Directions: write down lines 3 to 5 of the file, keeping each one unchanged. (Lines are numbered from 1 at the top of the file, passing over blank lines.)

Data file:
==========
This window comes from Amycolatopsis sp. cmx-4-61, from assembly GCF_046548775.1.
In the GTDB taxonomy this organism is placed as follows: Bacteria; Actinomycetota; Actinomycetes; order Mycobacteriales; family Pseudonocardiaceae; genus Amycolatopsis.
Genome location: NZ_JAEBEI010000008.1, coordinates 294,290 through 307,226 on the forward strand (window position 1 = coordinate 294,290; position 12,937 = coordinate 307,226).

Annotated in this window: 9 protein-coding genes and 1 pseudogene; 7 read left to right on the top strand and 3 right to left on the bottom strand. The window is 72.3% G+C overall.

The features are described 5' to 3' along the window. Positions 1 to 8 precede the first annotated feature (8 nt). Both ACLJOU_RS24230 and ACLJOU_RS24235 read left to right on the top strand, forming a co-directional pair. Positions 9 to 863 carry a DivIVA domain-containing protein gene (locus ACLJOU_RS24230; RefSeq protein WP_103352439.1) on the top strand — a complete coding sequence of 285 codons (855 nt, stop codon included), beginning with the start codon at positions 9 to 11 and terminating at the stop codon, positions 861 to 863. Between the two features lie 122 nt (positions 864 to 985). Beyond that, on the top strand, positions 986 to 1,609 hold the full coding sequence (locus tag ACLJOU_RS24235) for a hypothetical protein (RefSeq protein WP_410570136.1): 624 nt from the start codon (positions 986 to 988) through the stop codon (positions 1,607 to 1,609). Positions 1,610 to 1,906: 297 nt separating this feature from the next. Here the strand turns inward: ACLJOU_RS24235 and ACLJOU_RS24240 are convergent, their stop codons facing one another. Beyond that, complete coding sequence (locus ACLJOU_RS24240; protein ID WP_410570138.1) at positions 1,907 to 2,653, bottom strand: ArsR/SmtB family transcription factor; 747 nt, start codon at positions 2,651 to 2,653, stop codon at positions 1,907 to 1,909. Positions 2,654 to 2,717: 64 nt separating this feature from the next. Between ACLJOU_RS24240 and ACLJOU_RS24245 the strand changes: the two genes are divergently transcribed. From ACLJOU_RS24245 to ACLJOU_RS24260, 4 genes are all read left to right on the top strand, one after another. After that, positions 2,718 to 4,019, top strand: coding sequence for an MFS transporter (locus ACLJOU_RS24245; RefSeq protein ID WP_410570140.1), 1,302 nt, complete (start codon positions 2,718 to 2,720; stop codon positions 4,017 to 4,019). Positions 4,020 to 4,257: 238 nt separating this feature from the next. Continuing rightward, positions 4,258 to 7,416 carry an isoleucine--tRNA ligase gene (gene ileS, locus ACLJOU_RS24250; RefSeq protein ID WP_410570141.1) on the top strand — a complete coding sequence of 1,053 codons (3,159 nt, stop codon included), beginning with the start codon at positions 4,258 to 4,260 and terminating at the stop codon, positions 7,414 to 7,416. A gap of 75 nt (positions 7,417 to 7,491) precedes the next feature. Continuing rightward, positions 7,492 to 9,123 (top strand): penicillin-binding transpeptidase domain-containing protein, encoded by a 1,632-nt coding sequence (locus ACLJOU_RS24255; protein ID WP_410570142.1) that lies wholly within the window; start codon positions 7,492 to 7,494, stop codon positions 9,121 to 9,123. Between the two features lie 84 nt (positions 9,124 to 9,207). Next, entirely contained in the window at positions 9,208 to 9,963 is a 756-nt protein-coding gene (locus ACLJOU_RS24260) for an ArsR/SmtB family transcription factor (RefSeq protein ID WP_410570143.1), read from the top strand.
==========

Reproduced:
Genome location: NZ_JAEBEI010000008.1, coordinates 294,290 through 307,226 on the forward strand (window position 1 = coordinate 294,290; position 12,937 = coordinate 307,226).

Annotated in this window: 9 protein-coding genes and 1 pseudogene; 7 read left to right on the top strand and 3 right to left on the bottom strand. The window is 72.3% G+C overall.

The features are described 5' to 3' along the window. Positions 1 to 8 precede the first annotated feature (8 nt). Both ACLJOU_RS24230 and ACLJOU_RS24235 read left to right on the top strand, forming a co-directional pair. Positions 9 to 863 carry a DivIVA domain-containing protein gene (locus ACLJOU_RS24230; RefSeq protein WP_103352439.1) on the top strand — a complete coding sequence of 285 codons (855 nt, stop codon included), beginning with the start codon at positions 9 to 11 and terminating at the stop codon, positions 861 to 863. Between the two features lie 122 nt (positions 864 to 985). Beyond that, on the top strand, positions 986 to 1,609 hold the full coding sequence (locus tag ACLJOU_RS24235) for a hypothetical protein (RefSeq protein WP_410570136.1): 624 nt from the start codon (positions 986 to 988) through the stop codon (positions 1,607 to 1,609). Positions 1,610 to 1,906: 297 nt separating this feature from the next. Here the strand turns inward: ACLJOU_RS24235 and ACLJOU_RS24240 are convergent, their stop codons facing one another. Beyond that, complete coding sequence (locus ACLJOU_RS24240; protein ID WP_410570138.1) at positions 1,907 to 2,653, bottom strand: ArsR/SmtB family transcription factor; 747 nt, start codon at positions 2,651 to 2,653, stop codon at positions 1,907 to 1,909. Positions 2,654 to 2,717: 64 nt separating this feature from the next. Between ACLJOU_RS24240 and ACLJOU_RS24245 the strand changes: the two genes are divergently transcribed. From ACLJOU_RS24245 to ACLJOU_RS24260, 4 genes are all read left to right on the top strand, one after another. After that, positions 2,718 to 4,019, top strand: coding sequence for an MFS transporter (locus ACLJOU_RS24245; RefSeq protein ID WP_410570140.1), 1,302 nt, complete (start codon positions 2,718 to 2,720; stop codon positions 4,017 to 4,019). Positions 4,020 to 4,257: 238 nt separating this feature from the next. Continuing rightward, positions 4,258 to 7,416 carry an isoleucine--tRNA ligase gene (gene ileS, locus ACLJOU_RS24250; RefSeq protein ID WP_410570141.1) on the top strand — a complete coding sequence of 1,053 codons (3,159 nt, stop codon included), beginning with the start codon at positions 4,258 to 4,260 and terminating at the stop codon, positions 7,414 to 7,416. A gap of 75 nt (positions 7,417 to 7,491) precedes the next feature. Continuing rightward, positions 7,492 to 9,123 (top strand): penicillin-binding transpeptidase domain-containing protein, encoded by a 1,632-nt coding sequence (locus ACLJOU_RS24255; protein ID WP_410570142.1) that lies wholly within the window; start codon positions 7,492 to 7,494, stop codon positions 9,121 to 9,123. Between the two features lie 84 nt (positions 9,124 to 9,207). Next, entirely contained in the window at positions 9,208 to 9,963 is a 756-nt protein-coding gene (locus ACLJOU_RS24260) for an ArsR/SmtB family transcription factor (RefSeq protein ID WP_410570143.1), read from the top strand.